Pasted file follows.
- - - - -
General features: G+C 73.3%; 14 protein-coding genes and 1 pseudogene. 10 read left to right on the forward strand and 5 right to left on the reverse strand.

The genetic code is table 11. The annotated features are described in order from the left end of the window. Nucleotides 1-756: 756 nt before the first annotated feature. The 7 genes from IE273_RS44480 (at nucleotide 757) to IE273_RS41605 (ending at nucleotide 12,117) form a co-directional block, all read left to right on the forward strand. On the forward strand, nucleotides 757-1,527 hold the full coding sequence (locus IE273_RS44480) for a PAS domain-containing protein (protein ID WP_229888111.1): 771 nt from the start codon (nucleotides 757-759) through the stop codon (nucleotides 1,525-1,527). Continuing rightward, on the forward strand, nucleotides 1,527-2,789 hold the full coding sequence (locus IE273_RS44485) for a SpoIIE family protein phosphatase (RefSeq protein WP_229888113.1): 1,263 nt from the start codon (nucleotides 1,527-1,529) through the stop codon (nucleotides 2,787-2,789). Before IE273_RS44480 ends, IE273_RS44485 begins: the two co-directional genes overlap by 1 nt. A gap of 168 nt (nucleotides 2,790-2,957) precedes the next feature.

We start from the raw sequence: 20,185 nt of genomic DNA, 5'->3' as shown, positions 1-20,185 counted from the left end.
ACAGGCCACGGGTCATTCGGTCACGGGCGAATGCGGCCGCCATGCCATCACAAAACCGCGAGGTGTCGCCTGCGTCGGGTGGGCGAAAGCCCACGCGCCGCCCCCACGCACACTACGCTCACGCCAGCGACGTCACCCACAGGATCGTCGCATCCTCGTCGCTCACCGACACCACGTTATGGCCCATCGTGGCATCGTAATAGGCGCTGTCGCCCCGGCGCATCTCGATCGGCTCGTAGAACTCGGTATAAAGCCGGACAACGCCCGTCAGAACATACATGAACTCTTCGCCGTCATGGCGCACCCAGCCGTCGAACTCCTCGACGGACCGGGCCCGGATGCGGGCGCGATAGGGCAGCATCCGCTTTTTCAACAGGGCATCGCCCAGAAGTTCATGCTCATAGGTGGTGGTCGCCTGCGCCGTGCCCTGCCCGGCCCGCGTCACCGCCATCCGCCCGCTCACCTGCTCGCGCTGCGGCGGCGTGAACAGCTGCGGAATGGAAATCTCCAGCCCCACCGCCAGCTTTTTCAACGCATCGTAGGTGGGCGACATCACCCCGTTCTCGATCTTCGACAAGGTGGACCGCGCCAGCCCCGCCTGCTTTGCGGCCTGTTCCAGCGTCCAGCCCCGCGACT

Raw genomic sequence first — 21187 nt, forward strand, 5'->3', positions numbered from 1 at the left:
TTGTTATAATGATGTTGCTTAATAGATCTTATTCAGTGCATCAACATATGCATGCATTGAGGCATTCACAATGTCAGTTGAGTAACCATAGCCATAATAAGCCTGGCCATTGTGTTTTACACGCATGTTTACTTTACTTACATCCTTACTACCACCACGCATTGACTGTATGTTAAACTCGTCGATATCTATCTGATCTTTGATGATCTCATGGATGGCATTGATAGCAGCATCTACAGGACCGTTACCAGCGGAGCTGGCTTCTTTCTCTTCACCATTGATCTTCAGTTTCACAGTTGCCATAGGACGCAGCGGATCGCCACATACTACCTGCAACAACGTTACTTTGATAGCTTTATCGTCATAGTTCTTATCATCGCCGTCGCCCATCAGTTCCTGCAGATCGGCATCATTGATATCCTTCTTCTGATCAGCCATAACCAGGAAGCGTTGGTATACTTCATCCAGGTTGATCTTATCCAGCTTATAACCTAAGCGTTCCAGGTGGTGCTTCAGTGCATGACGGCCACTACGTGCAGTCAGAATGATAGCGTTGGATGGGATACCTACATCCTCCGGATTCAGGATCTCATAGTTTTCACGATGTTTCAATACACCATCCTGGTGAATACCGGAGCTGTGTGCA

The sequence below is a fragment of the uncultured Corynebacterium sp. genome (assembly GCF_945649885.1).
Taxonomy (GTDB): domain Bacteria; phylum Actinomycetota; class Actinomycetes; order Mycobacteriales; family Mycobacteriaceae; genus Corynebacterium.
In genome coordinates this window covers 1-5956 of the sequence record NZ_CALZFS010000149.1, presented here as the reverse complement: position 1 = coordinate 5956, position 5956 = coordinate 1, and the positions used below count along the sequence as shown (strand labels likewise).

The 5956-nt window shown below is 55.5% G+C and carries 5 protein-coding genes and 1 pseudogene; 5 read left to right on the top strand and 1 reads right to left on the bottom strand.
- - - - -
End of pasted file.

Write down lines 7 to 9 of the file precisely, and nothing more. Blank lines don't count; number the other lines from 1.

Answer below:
The sequence below is a fragment of the uncultured Corynebacterium sp. genome (assembly GCF_945649885.1).
Taxonomy (GTDB): domain Bacteria; phylum Actinomycetota; class Actinomycetes; order Mycobacteriales; family Mycobacteriaceae; genus Corynebacterium.
In genome coordinates this window covers 1-5956 of the sequence record NZ_CALZFS010000149.1, presented here as the reverse complement: position 1 = coordinate 5956, position 5956 = coordinate 1, and the positions used below count along the sequence as shown (strand labels likewise).